In Canada, copyright is governed by the Copyright Act (R.S.C. 1985, c. C-42) which regulates the use and reproduction of intellectual and artistic creations.
Copyright protects works from being copied, performed or distributed without the permission of the copyright holder, usually the author or the creator of the work, and provides exceptions for special circumstances ("Copyright Guide").
The selected image for this project should be compliant with copyright. If the image has a copyright holder (other than yourself), please ensure that you have their permission to copy and distribute the image.
Works that do not have a copyright holder are in the public domain, which means that they can be copied and distributed.
Other works may have a Creative Commons licence attached to them whereby the right’s holder has already given permission for distribution under certain conditions (for example, you must credit them; you must not use the work for commercial purposes, etc.). The conditions for reusing a work vary according to the licence used.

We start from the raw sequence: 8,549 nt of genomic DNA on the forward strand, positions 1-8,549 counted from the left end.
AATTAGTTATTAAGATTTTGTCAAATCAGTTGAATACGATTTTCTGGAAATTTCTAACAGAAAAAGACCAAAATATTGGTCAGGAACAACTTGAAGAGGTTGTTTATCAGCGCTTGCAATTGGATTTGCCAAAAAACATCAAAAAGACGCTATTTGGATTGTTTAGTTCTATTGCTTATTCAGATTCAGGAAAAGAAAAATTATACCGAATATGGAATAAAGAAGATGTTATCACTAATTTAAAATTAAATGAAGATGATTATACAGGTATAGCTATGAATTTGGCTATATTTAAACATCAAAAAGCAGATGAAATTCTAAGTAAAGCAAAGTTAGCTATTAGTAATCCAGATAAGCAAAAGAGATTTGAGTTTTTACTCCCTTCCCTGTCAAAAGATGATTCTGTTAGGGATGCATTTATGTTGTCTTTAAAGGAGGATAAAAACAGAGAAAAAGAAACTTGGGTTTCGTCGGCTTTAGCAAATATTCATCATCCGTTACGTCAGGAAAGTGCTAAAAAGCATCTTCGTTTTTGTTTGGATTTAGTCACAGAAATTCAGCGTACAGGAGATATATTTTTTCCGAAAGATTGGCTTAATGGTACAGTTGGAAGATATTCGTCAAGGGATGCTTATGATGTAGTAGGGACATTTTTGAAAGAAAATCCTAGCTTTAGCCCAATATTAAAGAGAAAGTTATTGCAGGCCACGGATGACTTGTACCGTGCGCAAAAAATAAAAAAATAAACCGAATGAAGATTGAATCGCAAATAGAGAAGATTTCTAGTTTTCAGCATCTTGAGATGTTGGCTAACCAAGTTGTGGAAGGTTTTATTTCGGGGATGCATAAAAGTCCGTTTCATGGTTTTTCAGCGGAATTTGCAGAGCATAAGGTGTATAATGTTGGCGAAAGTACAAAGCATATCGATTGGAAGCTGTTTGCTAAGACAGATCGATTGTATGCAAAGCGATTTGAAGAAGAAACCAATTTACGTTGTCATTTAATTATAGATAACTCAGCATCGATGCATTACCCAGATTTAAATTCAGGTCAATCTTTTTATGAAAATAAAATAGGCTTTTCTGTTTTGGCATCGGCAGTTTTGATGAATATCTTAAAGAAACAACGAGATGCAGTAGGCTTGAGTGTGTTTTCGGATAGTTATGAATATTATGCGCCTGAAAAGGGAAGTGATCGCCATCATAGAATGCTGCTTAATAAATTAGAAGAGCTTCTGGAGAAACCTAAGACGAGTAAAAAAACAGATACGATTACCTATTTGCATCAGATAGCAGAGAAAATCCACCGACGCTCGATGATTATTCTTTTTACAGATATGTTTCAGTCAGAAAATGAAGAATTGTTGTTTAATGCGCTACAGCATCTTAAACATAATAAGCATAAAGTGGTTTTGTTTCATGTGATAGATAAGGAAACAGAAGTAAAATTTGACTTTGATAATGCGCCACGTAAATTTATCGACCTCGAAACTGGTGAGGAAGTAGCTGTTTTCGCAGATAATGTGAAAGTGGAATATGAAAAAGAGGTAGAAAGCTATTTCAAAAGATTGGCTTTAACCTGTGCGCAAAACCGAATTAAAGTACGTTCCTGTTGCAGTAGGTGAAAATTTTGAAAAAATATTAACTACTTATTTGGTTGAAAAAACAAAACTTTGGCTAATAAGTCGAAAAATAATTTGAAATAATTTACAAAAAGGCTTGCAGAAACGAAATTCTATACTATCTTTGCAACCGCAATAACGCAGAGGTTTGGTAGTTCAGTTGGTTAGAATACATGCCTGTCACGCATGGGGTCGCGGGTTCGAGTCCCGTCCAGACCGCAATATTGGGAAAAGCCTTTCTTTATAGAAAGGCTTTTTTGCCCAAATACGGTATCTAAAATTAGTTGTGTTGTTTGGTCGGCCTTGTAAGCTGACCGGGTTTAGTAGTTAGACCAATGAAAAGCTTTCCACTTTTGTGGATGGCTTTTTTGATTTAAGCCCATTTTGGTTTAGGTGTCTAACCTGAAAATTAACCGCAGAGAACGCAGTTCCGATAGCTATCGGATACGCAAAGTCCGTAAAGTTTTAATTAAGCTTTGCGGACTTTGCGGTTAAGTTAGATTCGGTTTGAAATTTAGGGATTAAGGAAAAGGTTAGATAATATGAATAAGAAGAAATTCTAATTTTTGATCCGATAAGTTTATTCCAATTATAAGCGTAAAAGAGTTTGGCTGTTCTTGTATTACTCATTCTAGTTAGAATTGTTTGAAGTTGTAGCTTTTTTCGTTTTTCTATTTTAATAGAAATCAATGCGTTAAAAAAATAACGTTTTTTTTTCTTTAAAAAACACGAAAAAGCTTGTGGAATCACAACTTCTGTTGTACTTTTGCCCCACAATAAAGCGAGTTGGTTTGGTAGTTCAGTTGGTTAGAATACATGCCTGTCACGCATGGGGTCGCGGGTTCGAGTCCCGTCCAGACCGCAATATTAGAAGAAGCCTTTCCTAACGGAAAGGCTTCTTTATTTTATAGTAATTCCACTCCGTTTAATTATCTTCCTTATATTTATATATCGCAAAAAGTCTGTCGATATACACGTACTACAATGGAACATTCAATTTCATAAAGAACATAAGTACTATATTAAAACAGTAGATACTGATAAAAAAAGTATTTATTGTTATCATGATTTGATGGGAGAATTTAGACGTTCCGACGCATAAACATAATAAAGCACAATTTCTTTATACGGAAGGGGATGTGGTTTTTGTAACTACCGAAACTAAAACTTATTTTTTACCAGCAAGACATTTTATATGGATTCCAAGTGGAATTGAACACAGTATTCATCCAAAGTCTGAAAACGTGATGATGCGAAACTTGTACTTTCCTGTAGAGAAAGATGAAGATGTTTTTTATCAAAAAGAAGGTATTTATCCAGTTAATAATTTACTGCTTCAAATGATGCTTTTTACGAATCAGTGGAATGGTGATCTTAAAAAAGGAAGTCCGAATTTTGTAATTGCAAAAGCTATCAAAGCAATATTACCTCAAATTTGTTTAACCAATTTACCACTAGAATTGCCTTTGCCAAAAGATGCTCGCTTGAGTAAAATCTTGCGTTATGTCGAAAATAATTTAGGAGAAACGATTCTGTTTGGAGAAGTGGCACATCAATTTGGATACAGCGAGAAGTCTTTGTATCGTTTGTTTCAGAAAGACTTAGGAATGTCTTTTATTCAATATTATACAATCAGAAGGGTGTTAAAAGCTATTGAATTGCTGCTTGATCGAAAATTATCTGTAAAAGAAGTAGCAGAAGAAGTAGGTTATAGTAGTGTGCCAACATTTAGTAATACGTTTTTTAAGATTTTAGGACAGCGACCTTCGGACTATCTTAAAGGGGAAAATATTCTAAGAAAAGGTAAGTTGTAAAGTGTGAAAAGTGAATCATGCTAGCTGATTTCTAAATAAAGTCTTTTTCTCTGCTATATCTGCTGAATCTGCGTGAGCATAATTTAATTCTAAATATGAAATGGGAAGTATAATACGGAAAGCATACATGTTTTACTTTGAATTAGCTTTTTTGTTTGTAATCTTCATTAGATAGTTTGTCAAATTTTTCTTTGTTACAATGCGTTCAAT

For more about these topics, please consult our “Copyright Guide.” If you are still in doubt, contact the Library Exhibition Committee.
Yes, it is possible for more than one person to contribute to the same text. Please identify the author(s) accordingly. The author may be a Concordia association, a student group, or an individual, for examples. Submit all the names of the authors. If, however, an author chooses to remain anonymous, please indicate as much in the notes field of the submission form.
Yes, it is possible to use your own image. Please place your name in the artist name field of the submission form.
If you have further questions?
Please contact: firstname.lastname@example.org